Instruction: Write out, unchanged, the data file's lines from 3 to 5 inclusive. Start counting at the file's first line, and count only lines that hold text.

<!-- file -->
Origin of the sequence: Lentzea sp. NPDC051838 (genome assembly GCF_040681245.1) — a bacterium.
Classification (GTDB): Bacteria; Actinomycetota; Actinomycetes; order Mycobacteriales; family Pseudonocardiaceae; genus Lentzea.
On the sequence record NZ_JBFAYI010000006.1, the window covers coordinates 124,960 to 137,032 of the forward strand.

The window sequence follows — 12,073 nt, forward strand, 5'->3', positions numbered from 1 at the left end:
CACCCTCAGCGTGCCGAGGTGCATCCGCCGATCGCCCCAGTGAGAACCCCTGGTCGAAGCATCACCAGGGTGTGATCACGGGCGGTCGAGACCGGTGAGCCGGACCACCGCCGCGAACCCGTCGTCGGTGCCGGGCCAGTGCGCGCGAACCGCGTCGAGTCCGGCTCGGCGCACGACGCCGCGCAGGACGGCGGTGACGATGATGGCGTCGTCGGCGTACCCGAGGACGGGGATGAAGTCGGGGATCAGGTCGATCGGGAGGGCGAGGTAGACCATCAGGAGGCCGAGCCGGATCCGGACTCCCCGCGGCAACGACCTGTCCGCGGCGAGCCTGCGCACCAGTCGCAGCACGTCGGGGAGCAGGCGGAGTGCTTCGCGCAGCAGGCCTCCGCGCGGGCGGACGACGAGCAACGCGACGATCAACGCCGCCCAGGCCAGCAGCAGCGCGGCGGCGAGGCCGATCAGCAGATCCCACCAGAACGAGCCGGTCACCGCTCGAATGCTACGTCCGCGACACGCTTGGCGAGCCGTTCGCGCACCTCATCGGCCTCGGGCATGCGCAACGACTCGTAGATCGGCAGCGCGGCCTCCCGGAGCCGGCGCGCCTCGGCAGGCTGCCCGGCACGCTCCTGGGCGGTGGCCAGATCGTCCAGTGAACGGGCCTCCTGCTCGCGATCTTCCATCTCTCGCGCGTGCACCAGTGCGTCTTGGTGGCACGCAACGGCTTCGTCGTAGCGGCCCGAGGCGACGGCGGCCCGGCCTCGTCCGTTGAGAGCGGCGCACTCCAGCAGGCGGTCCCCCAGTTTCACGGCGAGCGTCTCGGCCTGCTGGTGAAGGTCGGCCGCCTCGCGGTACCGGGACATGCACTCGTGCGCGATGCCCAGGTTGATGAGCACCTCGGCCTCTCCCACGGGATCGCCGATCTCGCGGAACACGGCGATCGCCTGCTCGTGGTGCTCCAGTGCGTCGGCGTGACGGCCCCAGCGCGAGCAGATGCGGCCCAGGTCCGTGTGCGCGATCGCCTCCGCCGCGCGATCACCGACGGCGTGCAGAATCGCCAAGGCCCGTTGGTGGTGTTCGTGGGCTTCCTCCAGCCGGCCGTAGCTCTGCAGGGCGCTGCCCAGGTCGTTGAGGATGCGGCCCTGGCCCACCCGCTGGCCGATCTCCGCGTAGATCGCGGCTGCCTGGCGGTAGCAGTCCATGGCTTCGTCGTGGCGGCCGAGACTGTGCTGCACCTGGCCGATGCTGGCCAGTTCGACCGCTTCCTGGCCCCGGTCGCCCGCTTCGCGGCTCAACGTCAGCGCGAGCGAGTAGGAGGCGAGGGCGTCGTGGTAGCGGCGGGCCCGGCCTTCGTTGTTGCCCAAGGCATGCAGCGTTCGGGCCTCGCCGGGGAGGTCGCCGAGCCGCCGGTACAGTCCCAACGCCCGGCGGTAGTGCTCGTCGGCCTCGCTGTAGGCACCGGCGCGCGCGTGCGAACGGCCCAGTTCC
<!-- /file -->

On the sequence record NZ_JBFAYI010000006.1, the window covers coordinates 124,960 to 137,032 of the forward strand.

The window sequence follows — 12,073 nt, forward strand, 5'->3', positions numbered from 1 at the left end:
CACCCTCAGCGTGCCGAGGTGCATCCGCCGATCGCCCCAGTGAGAACCCCTGGTCGAAGCATCACCAGGGTGTGATCACGGGCGGTCGAGACCGGTGAGCCGGACCACCGCCGCGAACCCGTCGTCGGTGCCGGGCCAGTGCGCGCGAACCGCGTCGAGTCCGGCTCGGCGCACGACGCCGCGCAGGACGGCGGTGACGATGATGGCGTCGTCGGCGTACCCGAGGACGGGGATGAAGTCGGGGATCAGGTCGATCGGGAGGGCGAGGTAGACCATCAGGAGGCCGAGCCGGATCCGGACTCCCCGCGGCAACGACCTGTCCGCGGCGAGCCTGCGCACCAGTCGCAGCACGTCGGGGAGCAGGCGGAGTGCTTCGCGCAGCAGGCCTCCGCGCGGGCGGACGACGAGCAACGCGACGATCAACGCCGCCCAGGCCAGCAGCAGCGCGGCGGCGAGGCCGATCAGCAGATCCCACCAGAACGAGCCGGTCACCGCTCGAATGCTACGTCCGCGACACGCTTGGCGAGCCGTTCGCGCACCTCATCGGCCTCGGGCATGCGCAACGACTCGTAGATCGGCAGCGCGGCCTCCCGGAGCCGGCGCGCCTCGGCAGGCTGCCCGGCACGCTCCTGGGCGGTGGCCAGATCGTCCAGTGAACGGGCCTCCTGCTCGCGATCTTCCATCTCTCGCGCGTGCACCAGTGCGTCTTGGTGGCACGCAACGGCTTCGTCGTAGCGGCCCGAGGCGACGGCGGCCCGGCCTCGTCCGTTGAGAGCGGCGCACTCCAGCAGGCGGTCCCCCAGTTTCACGGCGAGCGTCTCGGCCTGCTGGTGAAGGTCGGCCGCCTCGCGGTACCGGGACATGCACTCGTGCGCGATGCCCAGGTTGATGAGCACCTCGGCCTCTCCCACGGGATCGCCGATCTCGCGGAACACGGCGATCGCCTGCTCGTGGTGCTCCAGTGCGTCGGCGTGACGGCCCCAGCGCGAGCAGATGCGGCCCAGGTCCGTGTGCGCGATCGCCTCCGCCGCGCGATCACCGACGGCGTGCAGAATCGCCAAGGCCCGTTGGTGGTGTTCGTGGGCTTCCTCCAGCCGGCCGTAGCTCTGCAGGGCGCTGCCCAGGTCGTTGAGGATGCGGCCCTGGCCCACCCGCTGGCCGATCTCCGCGTAGATCGCGGCTGCCTGGCGGTAGCAGTCCATGGCTTCGTCGTGGCGGCCGAGACTGTGCTGCACCTGGCCGATGCTGGCCAGTTCGACCGCTTCCTGGCCCCGGTCGCCCGCTTCGCGGCTCAACGTCAGCGCGAGCGAGTAGGAGGCGAGGGCGTCGTGGTAGCGGCGGGCCCGGCCTTCGTTGTTGCCCAAGGCATGCAGCGTTCGGGCCTCGCCGGGGAGGTCGCCGAGCCGCCGGTACAGTCCCAACGCCCGGCGGTAGTGCTCGTCGGCCTCGCTGTAGGCACCGGCGCGCGCGTGCGAACGGCCCAGTTCC